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Federal Court Dismisses Athena Diagnostics' IP Infringement Lawsuit Against Mayo

NEW YORK (360Dx) – A federal court last week dismissed a patent infringement lawsuit filed by Athena Diagnostics and others against the Mayo Clinic, saying the patent at the center of the dispute applies routine and conventional techniques to a law of nature.

The decision by the US District Court District of Massachusetts is the latest in a small handful of influential decisions rendered by the courts in recent years that have found that methods and technologies claimed by test makers cannot be patented for a similar reason.

Athena filed its lawsuit against Mayo in June 2015.

At issue, in particular, are claims 6 through 9 of the patent, US Patent No. 7,267,820, which broadly cover methods for detecting autoantibodies against the muscle specific tyroisine kinase (MuSK) for the diagnoses of the autoimmune disorder Myasthenia Gravis.

For most patients with the condition, a diagnosis can be made with tests that detect the presence of antibodies that attack the acetyle choline receptor (AchR). But about 20 percent of Myasthenia Gravis patients do not have the AchR autoantibodies, and the method covered by the '820 patent is intended to diagnose them.

The patent describes a method in which a radioactive label is attached to MuSK, which is then introduced into a sample of body fluid from the patient. According to court documents, the radioactive label specified by the patent is 125I. When introduced to the patient sample, the MuSK autoantibodies attach to the labeled fragment. After being immunoprecipitated, the presence of the radioactive label on any antibody indicates that the patient has Myasthenia Gravis.

In suing Mayo, Athena, along with fellow plaintiffs Isis Innovation and Max-Planck Gesellschaft zur Forderung der Wissenschaften, alleged the clinic and Mayo Collaborative Services developed two tests that copied Athena's FMUSK test to avoid paying Athena for use of its test.

In a renewed motion to dismiss the case, Mayo countered that Athena sought to patent a law of nature, and used techniques that are standard "in the arts." Athena argued that the '820 patent is not directed at a law of nature as it requires the production and use of 125I-MuSK, a protein that does not occur in nature. They further said that "applying various known types of procedures to a non-naturally occurring protein transforms the claim and makes it patent eligible."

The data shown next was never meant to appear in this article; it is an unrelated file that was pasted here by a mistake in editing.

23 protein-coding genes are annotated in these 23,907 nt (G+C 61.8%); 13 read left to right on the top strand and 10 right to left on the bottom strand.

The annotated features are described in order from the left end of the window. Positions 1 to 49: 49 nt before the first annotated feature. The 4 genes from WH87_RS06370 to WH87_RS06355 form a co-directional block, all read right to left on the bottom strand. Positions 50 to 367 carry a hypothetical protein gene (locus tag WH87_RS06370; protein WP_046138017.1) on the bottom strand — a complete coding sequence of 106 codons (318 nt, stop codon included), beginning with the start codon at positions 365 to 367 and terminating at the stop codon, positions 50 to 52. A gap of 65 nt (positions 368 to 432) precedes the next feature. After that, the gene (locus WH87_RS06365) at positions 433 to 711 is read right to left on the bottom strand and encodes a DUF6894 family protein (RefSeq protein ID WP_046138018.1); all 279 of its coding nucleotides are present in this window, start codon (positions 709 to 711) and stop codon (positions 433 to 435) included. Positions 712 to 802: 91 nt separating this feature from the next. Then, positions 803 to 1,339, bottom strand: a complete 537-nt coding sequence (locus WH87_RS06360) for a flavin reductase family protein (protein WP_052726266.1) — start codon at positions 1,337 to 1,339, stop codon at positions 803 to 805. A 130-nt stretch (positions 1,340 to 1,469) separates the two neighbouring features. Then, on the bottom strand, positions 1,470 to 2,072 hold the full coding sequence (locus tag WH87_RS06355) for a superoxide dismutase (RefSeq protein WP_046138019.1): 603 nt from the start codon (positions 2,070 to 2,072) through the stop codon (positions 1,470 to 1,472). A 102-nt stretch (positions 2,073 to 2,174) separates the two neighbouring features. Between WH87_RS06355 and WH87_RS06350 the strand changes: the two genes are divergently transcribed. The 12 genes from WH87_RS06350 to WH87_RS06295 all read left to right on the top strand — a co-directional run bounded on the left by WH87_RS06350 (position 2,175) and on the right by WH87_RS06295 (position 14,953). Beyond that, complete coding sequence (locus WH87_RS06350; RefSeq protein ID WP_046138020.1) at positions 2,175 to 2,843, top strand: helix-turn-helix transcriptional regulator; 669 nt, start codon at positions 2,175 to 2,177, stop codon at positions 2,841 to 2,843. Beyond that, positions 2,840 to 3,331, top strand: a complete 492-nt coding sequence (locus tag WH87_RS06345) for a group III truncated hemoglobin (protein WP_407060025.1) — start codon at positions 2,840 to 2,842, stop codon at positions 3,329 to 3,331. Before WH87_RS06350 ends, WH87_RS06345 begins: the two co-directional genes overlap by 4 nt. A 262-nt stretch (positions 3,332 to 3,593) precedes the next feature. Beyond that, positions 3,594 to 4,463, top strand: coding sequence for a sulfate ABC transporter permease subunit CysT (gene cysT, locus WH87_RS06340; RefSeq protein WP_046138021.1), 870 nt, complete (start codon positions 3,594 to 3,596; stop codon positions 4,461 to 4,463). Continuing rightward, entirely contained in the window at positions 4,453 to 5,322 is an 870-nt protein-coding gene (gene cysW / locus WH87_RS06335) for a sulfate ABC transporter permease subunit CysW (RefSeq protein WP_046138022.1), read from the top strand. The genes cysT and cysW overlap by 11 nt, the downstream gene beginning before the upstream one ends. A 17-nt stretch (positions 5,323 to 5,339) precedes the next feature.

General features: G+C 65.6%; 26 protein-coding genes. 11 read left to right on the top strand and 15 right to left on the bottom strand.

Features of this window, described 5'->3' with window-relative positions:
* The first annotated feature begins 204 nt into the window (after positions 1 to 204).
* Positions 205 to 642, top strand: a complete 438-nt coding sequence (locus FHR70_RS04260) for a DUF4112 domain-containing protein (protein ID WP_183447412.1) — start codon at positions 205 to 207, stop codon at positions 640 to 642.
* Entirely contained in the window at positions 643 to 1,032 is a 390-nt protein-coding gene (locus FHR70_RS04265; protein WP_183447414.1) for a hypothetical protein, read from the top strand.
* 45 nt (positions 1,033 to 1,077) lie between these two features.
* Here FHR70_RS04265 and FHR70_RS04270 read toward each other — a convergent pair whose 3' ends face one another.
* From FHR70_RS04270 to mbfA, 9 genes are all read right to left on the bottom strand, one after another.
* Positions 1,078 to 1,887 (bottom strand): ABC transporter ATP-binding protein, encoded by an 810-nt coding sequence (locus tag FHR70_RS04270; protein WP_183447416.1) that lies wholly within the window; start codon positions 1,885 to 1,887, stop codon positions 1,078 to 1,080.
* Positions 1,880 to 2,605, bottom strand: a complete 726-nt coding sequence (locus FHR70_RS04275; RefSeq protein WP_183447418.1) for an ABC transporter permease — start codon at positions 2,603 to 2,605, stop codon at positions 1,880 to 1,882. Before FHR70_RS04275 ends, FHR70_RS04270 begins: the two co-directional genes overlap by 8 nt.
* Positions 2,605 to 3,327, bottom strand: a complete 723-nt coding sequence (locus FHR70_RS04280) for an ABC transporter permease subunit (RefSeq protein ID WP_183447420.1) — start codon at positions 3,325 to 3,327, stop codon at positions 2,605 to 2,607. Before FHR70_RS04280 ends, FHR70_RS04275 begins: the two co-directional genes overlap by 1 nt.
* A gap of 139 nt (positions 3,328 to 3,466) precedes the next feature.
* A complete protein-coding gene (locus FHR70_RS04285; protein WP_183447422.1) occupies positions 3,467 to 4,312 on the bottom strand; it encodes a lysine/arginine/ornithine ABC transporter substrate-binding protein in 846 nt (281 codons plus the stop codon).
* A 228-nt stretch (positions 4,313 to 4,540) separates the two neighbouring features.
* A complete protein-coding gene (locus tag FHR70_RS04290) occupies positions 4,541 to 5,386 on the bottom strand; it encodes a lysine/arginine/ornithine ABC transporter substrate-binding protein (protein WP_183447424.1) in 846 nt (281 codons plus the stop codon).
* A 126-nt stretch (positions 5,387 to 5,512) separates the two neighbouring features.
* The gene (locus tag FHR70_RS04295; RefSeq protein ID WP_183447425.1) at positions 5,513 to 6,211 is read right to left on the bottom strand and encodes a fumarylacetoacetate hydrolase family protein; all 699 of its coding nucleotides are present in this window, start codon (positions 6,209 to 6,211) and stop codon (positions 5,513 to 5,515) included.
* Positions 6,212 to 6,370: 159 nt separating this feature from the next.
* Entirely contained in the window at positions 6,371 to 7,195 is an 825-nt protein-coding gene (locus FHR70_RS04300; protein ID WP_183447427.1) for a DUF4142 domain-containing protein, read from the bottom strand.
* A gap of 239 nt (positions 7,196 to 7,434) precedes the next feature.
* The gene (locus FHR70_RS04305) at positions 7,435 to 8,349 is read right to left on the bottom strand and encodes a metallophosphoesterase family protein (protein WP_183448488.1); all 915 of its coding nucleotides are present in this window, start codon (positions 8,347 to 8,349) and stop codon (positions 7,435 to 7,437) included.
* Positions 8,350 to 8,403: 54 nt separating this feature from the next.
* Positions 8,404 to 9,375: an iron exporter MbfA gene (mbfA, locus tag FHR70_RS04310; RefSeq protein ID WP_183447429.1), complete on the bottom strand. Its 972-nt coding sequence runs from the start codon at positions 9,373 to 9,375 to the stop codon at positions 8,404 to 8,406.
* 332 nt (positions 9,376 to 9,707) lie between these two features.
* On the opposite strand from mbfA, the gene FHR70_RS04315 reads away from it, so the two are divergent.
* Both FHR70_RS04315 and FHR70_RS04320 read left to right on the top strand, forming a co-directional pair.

In rendering a decision last week, Judge Indira Talwani applied a two-step approach that was used in earlier cases, Mayo Collaborative Servs v. Prometheus and Alice Corp. Pty. Ltd. V. CLS Bank Intern. In the first step, the court considered whether the '820 patent claims cover a method found in nature, or is natural phenomena or an abstract idea. Secondly, it considered whether the patent claims, individually or as an ordered combination, are an "inventive concept" which the US Supreme Court had described as an element or combination of elements that are "'sufficient to ensure that the patent in practice amounts to significantly more than a patent upon the (ineligible concept) itself.'"

On whether the '820 patent covers a method found in nature, the court decided that although the 125I-MuSK and the antibody/MuSK complexes are not found in nature, "this does not transform the patent at issue here to a patent eligible concept," and the patent "is not a composition patent directed at the creation of the 125I-MuSK autoantibody complex."

Instead, the patent covers a method for diagnosing the disease, and while the method uses 125I-MuSK, which is man-made, "the use of a man-made complex does not transform the subject matter of the patent. The focus of the claims of the invention is the interaction of the 125I-MuSK and the bodily fluid, an interaction which is naturally occurring."

On the question of whether the patent claims constitute an "inventive concept" the court also sided with Mayo. The plaintiffs had claimed that the production of MuSK, or an epitope, or an antigenic determinant thereof, required steps that were neither well-known, nor standard or conventional for MuSK. The court, said, however, that this claim contradicts earlier language used by the plaintiffs, which described that the suitable label is 125I or the like "and that iodination of the label is a standard technique in the art."

"On its face, the patent claims a process for detecting autoantibodies, not a process for creating the 125I-MuSK," Talwani wrote.

On deadline, Athena and its parent company Quest Diagnostics did not respond to a request for comment. Mayo Clinic and Mayo Medical Laboratories said that they "remain committed to providing high-quality comprehensive testing at an affordable price," but declined further comment.

Last week's decision is the latest blow to the industry, which in recent years has seen a few but far-reaching court decisions stating that methods covering laws of nature cannot be patented. In 2012, the US Supreme Court unanimously invalidated patent claims of Prometheus Laboratories for gauging metabolites to dose thiopurine drugs.

A year later, the court unanimously ruled that human genes cannot be patented, but that synthetic DNA, or cDNA, can.